Last year I penned "Who Are The Three Biggest Data Companies In the World? 1) Google 2) the Fed 3) JP Morgan/ECB" in an attempt to illustrate what many C-suite professionals seem to be missing. That is banks are essentially in direct competition with GAFA (Google, Apple, Facebook and Amazon - the pre-eminent data companies of our time). Banks are only just now starting to catch on to this, but the problem is they are catching on in the wrong way... again. It appears as if banks are concerned that GAFA will gain control of the user by sitting in between the heavily regulated commidity service (banking) and the user/user interface/user experience. Apple Pay is a very strong example of such. Now, don't get me wrong - that's a very valid concern. It's just that it's a concern born out of a gross misunderstanding of how the new "money" technologies work and what they are capable of. In all due respect to banking management, they are not the only one's who may not fully grasp this concept. I've notice many very smart investors and regulators may be missing the point as well. I glean this as I go on my mini-roadshow to raise capital for Veritaseum. The problem for the bankers is that they are the one's who will be affected the most. Investors may miss out on the next big thing. Regulators may pass inefficient regulation that may need to be re-written. Bankers face relegation to base utility companies with capped profits and margins, literally shielded from both the public view and mindshare... and that's the optimistic scenario! The probable scenario is that most bank functions will be subsumed into software and banks go the way of the classified ad (which was software-ified into Craigslist, eBay and Amazon).
Banks have been protected from competition for decades, essentially since the Great Depression. This protection may have shielded profit margins, but it is also stagnated innovation to the point where the banking industry is the oldest dinosaur of the era. The ATM from the late 1960s was the last material innovation that actually had a positive effect on the consumer. Practically everything else was financial engineering designed to pad margins. This remained true even through the Internet boom era where practically every other industry in the world witnessed a destructively creative boom in efficiency that caused slower dinosaurs to become extinct, replaced by faster and more nimble followers of the digital Apex Predator. All except the financial services industry. Why? Most likely because of regulatory protections. Now that we have "the internet of money" (that's blockchain technology for those who didn't know), it's time for the financial industry to face that creatively destructive cleansing of the inefficient.
GAFA, or young nimble startups such as Veritseum, see that the you can not only stand in as middleman/rent seeker/gatekeeper to the banks (this is the business model of most banks, which is why this is likely the first conclusion they jump to when they have a concern about GAFA competition), they can literally remove the middleman - period! Through Blockchain technology, many (if not most) banking functions and services can be facilitated on a peer-to-peer basis, without the participation of a bank at all. This means that banks' concerns of being relegated to a commoditized, highly regulated white-label service provider are not nearly paranoid enough. We're talking, at least in eyes of Veritaseum management - full blown, absolute disintermediation. The absolute removal of the rent seeker from the capital and money services equations - reference The Revolution Will Not Be Televised. It Will Not Be Decentralized, But It Will Be Distributed.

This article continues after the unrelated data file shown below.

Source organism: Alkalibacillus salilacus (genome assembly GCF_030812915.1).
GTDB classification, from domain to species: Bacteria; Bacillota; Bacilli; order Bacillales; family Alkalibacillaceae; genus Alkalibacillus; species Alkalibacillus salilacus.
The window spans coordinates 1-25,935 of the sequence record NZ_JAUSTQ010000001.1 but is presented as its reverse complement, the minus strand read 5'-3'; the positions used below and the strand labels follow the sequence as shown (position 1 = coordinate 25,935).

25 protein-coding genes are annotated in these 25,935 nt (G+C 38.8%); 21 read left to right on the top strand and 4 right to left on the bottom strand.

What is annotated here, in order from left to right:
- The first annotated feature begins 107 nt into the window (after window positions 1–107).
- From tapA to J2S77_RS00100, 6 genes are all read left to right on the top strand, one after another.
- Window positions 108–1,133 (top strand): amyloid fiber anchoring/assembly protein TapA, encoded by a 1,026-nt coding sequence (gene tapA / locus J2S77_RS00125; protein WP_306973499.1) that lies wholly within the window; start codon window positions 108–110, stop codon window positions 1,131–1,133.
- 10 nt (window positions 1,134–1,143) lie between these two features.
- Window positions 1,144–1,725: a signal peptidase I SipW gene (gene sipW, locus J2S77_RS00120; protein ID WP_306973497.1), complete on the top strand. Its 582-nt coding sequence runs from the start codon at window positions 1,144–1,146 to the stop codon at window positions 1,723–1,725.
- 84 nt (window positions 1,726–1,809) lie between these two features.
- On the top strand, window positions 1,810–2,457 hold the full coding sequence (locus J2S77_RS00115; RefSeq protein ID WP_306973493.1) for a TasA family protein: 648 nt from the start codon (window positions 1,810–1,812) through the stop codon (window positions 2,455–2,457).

You see, this wasn't possible 20, or even 10 years ago. Not only is possible now, it's being done on a trial basis. The reason is because the blockchain allows what is known as zero (or low) trust transactions. By minimizing or eliminating the trust necessary to conduct a transaction, you significantly increase the efficiency of said transaction. More importantly, you eliminate the need of 3rd party "trusted" intermediaries. The biggest of which are the banks in today's global banking system. Capital is a commodity. Banks don't truly supply or produce capital, they gather it from other entities and simply control it. If the capital of other individual entities are allowed to flow freely among themselves, there literally is no longer a needed function for banks. Does this sound apocalyptic or far fetched? Download the Veritaseum wallet and start trading the value of over 45k tickers in all asset classes, with leverage and without counterparty risk directly with others and solely through software and the blockchain-fortified cloud. As you do this, take note that you didn't come into contact with a single bank, broker or exchange. It's as far fetched as your next mouse click!